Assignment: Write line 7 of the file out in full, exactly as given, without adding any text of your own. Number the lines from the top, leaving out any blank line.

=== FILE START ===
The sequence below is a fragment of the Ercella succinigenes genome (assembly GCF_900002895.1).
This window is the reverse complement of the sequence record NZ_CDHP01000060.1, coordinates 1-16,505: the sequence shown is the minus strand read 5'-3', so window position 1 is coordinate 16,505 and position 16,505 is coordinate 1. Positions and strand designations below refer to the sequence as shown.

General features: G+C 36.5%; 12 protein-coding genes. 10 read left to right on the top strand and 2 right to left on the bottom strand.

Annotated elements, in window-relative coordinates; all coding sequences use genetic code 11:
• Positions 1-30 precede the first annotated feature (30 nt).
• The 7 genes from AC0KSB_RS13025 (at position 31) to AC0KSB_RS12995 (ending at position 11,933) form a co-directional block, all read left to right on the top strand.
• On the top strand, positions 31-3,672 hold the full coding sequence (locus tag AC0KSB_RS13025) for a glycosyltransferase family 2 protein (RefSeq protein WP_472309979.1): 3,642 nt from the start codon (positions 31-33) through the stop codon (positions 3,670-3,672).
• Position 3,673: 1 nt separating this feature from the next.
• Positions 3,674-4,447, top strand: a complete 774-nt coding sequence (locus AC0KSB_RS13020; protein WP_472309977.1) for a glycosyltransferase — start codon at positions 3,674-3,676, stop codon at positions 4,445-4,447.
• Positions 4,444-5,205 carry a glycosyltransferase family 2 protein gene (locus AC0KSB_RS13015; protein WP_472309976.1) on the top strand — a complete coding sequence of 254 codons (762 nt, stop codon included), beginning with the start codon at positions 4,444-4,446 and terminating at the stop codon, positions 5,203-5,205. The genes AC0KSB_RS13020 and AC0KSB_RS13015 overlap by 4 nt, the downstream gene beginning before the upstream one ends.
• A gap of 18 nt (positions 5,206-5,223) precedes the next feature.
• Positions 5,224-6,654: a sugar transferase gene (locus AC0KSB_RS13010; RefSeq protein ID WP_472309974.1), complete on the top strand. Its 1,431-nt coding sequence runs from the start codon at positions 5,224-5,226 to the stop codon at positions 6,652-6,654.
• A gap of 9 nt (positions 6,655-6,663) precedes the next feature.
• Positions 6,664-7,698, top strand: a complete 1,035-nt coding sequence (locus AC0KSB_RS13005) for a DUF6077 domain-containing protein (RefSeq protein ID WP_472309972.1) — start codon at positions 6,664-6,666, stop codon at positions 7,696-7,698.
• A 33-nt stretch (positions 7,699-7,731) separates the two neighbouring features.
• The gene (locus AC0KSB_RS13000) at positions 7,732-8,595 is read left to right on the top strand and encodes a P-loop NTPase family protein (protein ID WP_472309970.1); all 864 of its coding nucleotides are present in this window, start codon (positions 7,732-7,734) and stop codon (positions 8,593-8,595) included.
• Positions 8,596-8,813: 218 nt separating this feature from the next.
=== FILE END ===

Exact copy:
• On the top strand, positions 31-3,672 hold the full coding sequence (locus tag AC0KSB_RS13025) for a glycosyltransferase family 2 protein (RefSeq protein WP_472309979.1): 3,642 nt from the start codon (positions 31-33) through the stop codon (positions 3,670-3,672).